Dianna's and The Depot remain open

Five Gonos family members bond out
Register
Apr 10, 2013

Federal authorities said they have no plans to shut down three local restaurants whose owners were indicted Monday on federal charges related to tax evasion and money smuggling. 

Armed agents from U.S. Homeland Security, Border Patrol and other federal agencies swarmed the Gonos family’s $671,000 Crosstree Lane home in Sandusky Monday morning. Five of the family members were later booked into the Lucas County jail on charges of conspiracy to structure financial transactions to evade filing currency transaction reports and conspiracy to structure financial transactions to evade filing Form 8300.       

Those indicted are Haralambos Gonos, 52; Andreas Gonos, 28; Chris Gonos, 31; Kryiakos Gonos, 30; and Sofia Skoura, 52. All five posted bond just hours after they were indicted.  

Haralambos and Skoura posted $100,000 apiece, while Andreas, Chris and Kryiakos each posted $30,000 bond.  

The Register made several attempts to get the family’s side of the story Tuesday, but Haralambos’ 17-year-old son said he doesn’t think his father wants to talk.

The family owns the Dianna’s Deli restaurants in Perkins Township and Port Clinton, as well as the Depot Family Restaurant in Sandusky. 

They’re accused of making multiple cash deposits of less than $10,000 each, over a period of years, to avoid federal laws that require certain reporting on banking transactions. According to the indictment, filed in U.S. Northern District Court in Toledo, the government is now trying to seize about $1.5 million in assets from the family. 

Haralambros and Skoura were also indicted on an additional charge of conspiracy to engage in bulk cash smuggling. When U.S. Customs agents stopped the pair in January at Detroit Metro Airport, they were headed to Amsterdam carrying about $14,800 between the two of them, according to the indictment. Federal law requires travelers inform customs agents if they’re carrying more than $10,000. 

The indictment accused the family members of depositing amounts of less than $10,000 into bank accounts from 2007 to 2009, as well as more than 200 deposits at various banks since 2005, totaling more than $1.8 million in cash.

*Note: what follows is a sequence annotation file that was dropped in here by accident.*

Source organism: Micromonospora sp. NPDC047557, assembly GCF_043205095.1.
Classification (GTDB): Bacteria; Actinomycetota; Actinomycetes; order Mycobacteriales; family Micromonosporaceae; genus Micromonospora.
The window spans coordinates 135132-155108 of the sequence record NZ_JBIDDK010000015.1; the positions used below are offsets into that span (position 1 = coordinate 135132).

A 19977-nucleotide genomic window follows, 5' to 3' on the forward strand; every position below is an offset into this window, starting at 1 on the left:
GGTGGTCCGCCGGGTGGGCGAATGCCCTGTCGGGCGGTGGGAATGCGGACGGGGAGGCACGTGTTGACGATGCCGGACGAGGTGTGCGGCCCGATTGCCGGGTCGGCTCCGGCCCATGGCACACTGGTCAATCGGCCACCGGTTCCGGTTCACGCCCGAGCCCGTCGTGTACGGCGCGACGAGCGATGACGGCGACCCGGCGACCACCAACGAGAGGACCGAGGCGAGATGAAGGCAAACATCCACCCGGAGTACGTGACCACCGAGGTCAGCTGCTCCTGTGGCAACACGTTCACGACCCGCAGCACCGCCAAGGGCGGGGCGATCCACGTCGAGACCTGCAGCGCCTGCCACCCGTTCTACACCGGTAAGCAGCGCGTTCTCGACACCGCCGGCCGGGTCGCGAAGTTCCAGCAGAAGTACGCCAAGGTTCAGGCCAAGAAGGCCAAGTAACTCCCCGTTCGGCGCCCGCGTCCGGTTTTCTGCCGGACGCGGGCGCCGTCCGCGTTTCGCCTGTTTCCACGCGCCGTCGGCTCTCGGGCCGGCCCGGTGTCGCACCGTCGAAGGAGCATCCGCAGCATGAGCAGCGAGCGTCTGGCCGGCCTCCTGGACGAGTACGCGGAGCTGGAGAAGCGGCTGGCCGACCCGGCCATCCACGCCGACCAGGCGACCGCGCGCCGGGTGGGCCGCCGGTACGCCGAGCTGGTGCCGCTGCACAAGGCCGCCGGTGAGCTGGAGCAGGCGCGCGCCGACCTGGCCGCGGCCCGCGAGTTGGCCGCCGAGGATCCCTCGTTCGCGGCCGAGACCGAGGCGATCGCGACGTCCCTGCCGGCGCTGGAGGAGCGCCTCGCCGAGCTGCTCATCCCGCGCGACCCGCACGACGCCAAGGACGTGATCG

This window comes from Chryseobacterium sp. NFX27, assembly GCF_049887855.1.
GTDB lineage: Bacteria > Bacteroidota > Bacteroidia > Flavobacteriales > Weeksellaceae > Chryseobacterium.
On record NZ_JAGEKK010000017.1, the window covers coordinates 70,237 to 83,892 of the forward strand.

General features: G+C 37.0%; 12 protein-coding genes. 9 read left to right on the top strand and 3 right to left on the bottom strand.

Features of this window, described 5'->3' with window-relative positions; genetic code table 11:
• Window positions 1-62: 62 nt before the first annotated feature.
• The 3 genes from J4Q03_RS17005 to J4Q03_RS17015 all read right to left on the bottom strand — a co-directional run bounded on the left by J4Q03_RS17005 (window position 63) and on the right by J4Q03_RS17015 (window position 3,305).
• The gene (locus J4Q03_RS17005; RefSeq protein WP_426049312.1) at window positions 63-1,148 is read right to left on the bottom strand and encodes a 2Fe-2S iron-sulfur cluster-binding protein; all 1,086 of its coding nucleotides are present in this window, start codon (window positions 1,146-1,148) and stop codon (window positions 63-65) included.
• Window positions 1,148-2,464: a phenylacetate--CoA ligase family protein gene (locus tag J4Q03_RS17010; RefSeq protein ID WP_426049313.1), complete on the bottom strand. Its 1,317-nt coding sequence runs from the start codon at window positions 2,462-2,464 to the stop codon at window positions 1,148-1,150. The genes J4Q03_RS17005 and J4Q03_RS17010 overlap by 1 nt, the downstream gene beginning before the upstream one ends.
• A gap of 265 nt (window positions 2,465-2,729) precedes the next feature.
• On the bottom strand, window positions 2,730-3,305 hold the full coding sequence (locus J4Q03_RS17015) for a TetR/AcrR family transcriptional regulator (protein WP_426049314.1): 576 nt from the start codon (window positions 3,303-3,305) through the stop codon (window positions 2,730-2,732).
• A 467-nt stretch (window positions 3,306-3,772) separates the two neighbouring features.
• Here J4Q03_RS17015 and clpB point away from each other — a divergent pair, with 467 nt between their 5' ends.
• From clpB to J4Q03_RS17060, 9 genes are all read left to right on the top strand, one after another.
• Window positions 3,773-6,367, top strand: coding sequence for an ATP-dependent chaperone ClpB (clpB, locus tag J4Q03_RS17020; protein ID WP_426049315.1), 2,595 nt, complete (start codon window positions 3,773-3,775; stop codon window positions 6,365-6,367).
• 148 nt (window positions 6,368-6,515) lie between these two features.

Michael Tobin, a spokesman for the U.S. Department of Justice, said investigators have no plans to close down any of the restaurants owned by the family. 
 
As of Tuesday, both Diana’s Deli restaurants and the Depot Family Restaurant were still open for business. 

Comments

luvblues2

They have nothing over the man who owns RT 250 in Perkins.

anthras

luv

Were you alluding to drug comments or the money comments? In either case I do feel that you should present your evidence to the proper authorities.

If you do not have any proof then that is just gossip and rumors which are very irresponsible , inflammatory and also very immature

luvblues2

I know of what I speak of because I have seen it first hand. You, anthras, must know whom I speak of because I didn't name anyone. I know how money works. And it's both drugs and money + corruption.

Edit: PS. It's also a safety issue. Not only for employees and contractors, but for tourists as well.

beatstreet

If reporting of deposits doesn't happen under $10,000, how did the government know about the deposits?

beatstreet

If reporting of deposits doesn't happen under $10,000, how did the government know about the deposits?

BW1's picture
BW1

They audit bank records looking for patterns. When it comes to your money, the Fourth Amendment is what the FBI uses to wipe their backsides.

Mr Kilbourne

Not really. All of the Currency Transaction Report (CTRs) are sent to the IRS from the bank. The Currency and Foreign Transactions Reporting Act requires all banks to do this.

There are also Monetary Instrument Logs (MIL) that they will use to catch. Regardless of what you try to do, the government will know with a combination of these tools.

Mr Kilbourne

Banks are required to file suspicious activity reports (SAR)regardless of the dollar amount about transactions "that are or appear to be suspicious".

Source FinCEN.gov

FlyBoy86

Thank you! I've been saying all along that FinCen Form 105 is where they are being dinged for having cash at the airport.

bobshumway92

Greeks are known to raise the finest sheep and goats in the world.

richrs

Gee Bob, sounds like you're looking for a girlfriend. ;)

The Big Dog's back

HAahahahah.

huronguy

The bank probably alerted the IRS, they are trained to spot and tell on these things.

Unassumer

It was something like 200 deposits over a period of years. I know I have made over 200 deposits of less than $10,000 over the last few years. Am I guilty too? I think someone is trying to railroad this family and get them in trouble. I frankly don't think they did anything wrong.